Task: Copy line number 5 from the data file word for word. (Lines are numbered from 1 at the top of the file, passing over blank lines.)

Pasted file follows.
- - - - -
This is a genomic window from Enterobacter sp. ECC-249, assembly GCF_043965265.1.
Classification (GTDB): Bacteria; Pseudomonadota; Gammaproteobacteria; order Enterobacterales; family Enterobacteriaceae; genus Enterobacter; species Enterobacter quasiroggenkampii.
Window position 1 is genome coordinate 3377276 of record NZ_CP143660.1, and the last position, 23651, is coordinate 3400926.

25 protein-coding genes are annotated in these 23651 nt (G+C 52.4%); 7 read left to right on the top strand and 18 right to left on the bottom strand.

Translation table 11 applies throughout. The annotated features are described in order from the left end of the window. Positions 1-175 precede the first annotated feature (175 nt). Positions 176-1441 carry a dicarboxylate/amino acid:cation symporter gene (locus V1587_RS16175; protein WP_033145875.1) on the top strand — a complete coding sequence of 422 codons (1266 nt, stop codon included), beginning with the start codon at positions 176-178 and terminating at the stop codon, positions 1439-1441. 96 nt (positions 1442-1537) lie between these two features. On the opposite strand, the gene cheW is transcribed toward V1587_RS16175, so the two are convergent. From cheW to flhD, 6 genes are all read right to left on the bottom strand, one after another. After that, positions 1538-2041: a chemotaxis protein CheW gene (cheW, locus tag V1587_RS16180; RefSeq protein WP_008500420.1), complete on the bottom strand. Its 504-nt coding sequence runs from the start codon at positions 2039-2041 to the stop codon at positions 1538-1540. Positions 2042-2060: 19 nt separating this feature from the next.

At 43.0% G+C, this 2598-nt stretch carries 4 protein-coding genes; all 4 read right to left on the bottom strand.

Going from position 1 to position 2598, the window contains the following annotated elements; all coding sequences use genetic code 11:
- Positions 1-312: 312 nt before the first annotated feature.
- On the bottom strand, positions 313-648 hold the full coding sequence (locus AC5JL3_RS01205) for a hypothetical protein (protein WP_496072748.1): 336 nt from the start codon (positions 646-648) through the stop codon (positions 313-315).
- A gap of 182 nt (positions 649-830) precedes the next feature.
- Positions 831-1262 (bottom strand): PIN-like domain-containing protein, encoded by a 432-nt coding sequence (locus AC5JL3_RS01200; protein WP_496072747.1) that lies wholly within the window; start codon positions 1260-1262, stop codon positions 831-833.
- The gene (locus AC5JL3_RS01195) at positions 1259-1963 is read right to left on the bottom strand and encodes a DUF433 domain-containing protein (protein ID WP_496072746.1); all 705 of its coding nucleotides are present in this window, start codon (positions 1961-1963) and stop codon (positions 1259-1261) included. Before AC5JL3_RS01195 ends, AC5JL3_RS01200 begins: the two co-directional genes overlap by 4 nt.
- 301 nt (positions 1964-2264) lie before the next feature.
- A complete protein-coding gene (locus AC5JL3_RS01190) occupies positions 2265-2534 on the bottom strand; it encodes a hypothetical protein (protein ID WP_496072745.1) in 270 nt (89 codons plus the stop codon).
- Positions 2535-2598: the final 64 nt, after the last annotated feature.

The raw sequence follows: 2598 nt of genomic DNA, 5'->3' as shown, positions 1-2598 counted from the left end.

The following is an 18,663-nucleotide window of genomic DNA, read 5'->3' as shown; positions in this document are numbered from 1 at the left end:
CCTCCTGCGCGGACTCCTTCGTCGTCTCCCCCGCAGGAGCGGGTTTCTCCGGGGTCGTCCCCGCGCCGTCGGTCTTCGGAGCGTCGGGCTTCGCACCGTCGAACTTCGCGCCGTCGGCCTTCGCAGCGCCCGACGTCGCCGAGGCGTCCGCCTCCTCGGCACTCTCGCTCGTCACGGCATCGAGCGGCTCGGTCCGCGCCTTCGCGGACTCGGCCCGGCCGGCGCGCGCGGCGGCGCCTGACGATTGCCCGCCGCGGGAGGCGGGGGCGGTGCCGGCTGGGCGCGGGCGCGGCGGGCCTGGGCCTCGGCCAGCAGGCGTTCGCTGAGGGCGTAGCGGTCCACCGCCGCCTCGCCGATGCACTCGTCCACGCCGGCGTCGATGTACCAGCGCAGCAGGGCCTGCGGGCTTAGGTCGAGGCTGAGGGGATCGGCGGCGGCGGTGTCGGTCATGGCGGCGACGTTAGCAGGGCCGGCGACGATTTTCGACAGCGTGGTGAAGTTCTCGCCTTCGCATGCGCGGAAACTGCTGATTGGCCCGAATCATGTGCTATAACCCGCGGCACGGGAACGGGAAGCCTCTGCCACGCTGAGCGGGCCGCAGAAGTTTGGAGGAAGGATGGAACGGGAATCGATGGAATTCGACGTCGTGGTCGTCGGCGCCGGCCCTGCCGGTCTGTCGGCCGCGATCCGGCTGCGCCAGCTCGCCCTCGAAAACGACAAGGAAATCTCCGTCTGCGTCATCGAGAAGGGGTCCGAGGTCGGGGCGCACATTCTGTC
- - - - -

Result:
Translation table 11 applies throughout. The annotated features are described in order from the left end of the window. Positions 1-175 precede the first annotated feature (175 nt). Positions 176-1441 carry a dicarboxylate/amino acid:cation symporter gene (locus V1587_RS16175; protein WP_033145875.1) on the top strand — a complete coding sequence of 422 codons (1266 nt, stop codon included), beginning with the start codon at positions 176-178 and terminating at the stop codon, positions 1439-1441. 96 nt (positions 1442-1537) lie between these two features. On the opposite strand, the gene cheW is transcribed toward V1587_RS16175, so the two are convergent. From cheW to flhD, 6 genes are all read right to left on the bottom strand, one after another. After that, positions 1538-2041: a chemotaxis protein CheW gene (cheW, locus tag V1587_RS16180; RefSeq protein WP_008500420.1), complete on the bottom strand. Its 504-nt coding sequence runs from the start codon at positions 2039-2041 to the stop codon at positions 1538-1540. Positions 2042-2060: 19 nt separating this feature from the next.